Carol Howard Merritt: Constructive Use of Jealousy

Taken with permission from Carol's blog, "Tribal Church," at

My husband and I were walking, enjoying our new city, with our friend, Ryan Kemp-Pappan. He was helping us move into our home in Chattanooga and we were discussing all manner of things when the subject of jealousy came up. My husband and I began to list the people, organizations and events that made us jealous.

"Wait," Ryan asked. "You guys still get jealous?"

Of course, I get jealous. I try not to, but I hope that I've also begun to recognize and constructively use the emotion. Here are some dos and don'ts that I practice to make sure that the little green-eyed monster doesn't take over my life.

I do try to recognize it in myself.  Jealousy usually comes up when I'm talking about someone else's work and I say something critical about it. For the most part, unless a person's art is offensive, I'm not one who likes to pick apart a ministry, a book, or an article. I believe that writing a book is like running a marathon-it takes a lot of hard work and there's usually not a lot of pay-off for the person at the end of it. So men and women ought to be celebrated for accomplishing it, not criticized and berated.

But when I start to get critical of someone's work or position, it's often because I'm jealous of the person. Then I stop and confess, "Actually, I'm only saying this because I'm jealous."

I feel much more spiritual when I don't admit that I'm jealous. It's not an attractive emotion and I'm sure that my shadow side will disappear if I never shine any light on my pettiness. But, somehow it doesn't work that way.

I do try to make jealousy into a game.  Sometimes jealousy provides motivation. Especially when I'm sitting in front of my computer, I'm alone, and I need a little more incentive than another cup of coffee. There are a couple of people with whom I secretly compete. They are people whom I've never met, but I keep up with their careers and use the competition like I would as a runner trying to get a better time.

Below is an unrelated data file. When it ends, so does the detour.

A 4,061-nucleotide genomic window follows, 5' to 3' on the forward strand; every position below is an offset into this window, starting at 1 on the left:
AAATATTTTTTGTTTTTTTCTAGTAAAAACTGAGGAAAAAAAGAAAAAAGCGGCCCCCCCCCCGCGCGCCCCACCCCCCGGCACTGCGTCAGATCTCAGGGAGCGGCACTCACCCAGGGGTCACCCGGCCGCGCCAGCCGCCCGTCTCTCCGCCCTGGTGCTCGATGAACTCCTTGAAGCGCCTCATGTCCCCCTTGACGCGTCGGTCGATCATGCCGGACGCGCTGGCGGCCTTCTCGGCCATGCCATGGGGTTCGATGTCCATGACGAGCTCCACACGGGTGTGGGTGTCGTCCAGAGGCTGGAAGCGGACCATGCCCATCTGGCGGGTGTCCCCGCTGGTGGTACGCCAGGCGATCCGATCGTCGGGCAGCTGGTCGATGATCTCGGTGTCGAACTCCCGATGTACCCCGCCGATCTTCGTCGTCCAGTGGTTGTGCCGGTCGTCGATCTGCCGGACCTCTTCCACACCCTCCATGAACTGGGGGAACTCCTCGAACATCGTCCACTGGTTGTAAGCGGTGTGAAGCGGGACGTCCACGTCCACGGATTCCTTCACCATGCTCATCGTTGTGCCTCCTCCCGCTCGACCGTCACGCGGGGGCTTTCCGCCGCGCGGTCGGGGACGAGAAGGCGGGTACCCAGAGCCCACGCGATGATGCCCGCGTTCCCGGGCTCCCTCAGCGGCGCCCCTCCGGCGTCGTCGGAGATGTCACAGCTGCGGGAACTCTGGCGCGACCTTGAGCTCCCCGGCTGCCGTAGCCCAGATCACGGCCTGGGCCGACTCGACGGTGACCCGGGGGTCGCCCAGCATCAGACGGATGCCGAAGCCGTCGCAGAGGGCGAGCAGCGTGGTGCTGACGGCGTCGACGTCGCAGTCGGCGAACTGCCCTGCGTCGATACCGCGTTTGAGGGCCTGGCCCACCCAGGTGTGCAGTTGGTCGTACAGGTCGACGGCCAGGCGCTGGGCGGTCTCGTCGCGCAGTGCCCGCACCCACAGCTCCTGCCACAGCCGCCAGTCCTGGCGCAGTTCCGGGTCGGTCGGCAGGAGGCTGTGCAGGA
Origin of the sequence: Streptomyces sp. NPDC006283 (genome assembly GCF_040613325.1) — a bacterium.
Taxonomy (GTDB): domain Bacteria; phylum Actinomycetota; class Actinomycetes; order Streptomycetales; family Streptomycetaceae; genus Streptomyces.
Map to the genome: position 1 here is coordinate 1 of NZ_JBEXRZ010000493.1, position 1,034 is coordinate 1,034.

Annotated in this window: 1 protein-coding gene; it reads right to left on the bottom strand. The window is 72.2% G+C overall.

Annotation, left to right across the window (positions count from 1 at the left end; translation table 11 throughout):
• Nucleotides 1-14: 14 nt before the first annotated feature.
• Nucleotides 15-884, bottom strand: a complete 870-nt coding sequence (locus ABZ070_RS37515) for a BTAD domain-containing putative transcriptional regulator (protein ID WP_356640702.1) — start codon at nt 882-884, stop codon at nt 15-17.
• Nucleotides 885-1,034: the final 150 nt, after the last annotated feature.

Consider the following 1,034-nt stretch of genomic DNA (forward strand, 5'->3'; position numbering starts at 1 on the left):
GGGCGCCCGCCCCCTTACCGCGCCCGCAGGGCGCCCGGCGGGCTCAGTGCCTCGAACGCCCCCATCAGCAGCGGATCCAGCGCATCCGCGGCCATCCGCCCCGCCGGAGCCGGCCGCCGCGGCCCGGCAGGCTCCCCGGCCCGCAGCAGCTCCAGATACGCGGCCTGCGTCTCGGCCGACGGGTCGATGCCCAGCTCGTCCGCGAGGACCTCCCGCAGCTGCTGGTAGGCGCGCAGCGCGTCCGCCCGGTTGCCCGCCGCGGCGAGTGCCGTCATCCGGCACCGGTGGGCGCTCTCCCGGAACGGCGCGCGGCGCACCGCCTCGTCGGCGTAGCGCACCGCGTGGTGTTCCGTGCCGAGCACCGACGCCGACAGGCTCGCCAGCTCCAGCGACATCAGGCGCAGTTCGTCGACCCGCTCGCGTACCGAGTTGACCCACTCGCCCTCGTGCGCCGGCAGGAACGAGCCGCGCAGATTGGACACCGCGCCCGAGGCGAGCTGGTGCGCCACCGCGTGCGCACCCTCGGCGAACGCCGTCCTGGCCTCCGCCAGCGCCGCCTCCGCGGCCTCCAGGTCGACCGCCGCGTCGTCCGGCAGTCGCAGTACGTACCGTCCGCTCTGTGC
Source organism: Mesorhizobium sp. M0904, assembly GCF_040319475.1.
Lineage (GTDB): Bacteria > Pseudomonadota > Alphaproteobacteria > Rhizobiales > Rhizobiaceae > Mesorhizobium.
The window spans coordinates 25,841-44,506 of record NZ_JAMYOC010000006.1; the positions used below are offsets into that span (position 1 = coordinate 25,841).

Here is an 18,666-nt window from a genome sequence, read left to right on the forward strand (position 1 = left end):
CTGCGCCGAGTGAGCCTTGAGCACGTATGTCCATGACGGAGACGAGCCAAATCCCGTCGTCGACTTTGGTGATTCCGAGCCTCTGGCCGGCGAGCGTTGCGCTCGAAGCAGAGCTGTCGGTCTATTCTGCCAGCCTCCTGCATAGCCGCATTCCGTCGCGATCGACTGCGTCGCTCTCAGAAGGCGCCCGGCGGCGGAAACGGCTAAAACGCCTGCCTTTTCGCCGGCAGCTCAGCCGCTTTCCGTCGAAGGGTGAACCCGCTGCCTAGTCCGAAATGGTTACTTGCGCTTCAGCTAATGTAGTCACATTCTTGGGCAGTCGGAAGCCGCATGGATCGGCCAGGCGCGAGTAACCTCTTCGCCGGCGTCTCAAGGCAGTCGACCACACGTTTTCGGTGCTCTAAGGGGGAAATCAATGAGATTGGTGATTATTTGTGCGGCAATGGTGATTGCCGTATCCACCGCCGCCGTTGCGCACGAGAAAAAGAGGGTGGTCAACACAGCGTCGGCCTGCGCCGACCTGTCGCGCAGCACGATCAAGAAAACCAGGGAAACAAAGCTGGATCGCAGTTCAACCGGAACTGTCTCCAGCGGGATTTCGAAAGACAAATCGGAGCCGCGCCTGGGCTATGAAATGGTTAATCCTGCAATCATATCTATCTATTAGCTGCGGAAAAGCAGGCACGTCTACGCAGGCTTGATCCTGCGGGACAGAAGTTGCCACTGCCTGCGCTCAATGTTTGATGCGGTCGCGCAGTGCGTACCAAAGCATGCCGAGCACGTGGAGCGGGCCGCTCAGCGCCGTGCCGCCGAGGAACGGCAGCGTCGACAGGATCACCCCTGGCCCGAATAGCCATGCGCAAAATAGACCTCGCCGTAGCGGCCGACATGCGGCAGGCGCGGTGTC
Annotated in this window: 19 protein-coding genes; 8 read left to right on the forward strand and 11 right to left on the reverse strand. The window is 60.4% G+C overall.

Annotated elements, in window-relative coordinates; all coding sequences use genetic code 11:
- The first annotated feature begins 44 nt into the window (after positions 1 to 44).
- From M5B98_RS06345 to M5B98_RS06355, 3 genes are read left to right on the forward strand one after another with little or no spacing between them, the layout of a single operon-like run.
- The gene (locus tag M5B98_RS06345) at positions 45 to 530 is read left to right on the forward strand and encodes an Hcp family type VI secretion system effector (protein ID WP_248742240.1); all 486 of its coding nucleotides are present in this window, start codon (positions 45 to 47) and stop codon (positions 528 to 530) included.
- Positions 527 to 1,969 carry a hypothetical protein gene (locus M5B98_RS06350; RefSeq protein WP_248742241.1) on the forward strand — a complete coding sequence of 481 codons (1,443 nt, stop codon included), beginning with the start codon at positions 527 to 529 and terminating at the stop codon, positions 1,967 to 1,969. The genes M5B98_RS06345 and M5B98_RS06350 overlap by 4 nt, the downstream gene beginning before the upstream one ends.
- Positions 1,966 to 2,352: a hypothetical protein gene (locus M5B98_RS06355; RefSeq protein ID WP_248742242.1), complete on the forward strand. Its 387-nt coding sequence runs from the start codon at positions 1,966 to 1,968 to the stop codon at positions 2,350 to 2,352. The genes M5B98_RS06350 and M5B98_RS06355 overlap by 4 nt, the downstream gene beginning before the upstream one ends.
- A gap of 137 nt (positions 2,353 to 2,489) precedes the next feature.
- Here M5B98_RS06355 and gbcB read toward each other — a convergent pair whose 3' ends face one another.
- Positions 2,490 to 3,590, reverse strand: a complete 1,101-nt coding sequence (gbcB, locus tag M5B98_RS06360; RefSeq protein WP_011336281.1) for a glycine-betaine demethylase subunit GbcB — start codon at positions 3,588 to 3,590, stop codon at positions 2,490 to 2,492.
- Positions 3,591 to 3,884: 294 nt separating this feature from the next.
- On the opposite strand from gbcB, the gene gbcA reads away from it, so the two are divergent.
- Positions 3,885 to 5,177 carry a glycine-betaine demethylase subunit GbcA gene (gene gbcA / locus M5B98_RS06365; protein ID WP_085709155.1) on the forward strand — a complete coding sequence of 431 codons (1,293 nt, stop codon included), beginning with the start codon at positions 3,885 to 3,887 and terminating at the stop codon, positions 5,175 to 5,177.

I don't compete against other women.  Even though it is easier to compare myself to other women, I work hard against any sort of jealousy of other women, because sisters need to stick together. If you are a woman, a person of color, LGBTQ, disabled, or part of some sort of minority group, then we have enough working against us in the world. We need to connect with one another and promote one another.

I do try to recognize it in others.  Every once in a while, friends will say dismissive things about me, like, "You know you only got that ____ because you're a woman." It stings. But then I recognize it for what it is and I can move on.

I do try to use jealousy to identify my calling.  About eight years ago, I opened up a shiny conference brochure and felt something that I never had before: I was angry at the faces smiling back at me. I didn't know those people, I liked and respected their work, and I didn't know why they were suddenly annoying me. It took me a long time before I realized that I was being called into writing and speaking for the larger church. I think it would have been a much less frustrating and confusing path if I would have learned to recognize my jealousies and my calling from the beginning.

Now, I hope I'm a bit more in tune with those nasty feelings--trying to recognize them, avoid them, or funnel them into something more constructive.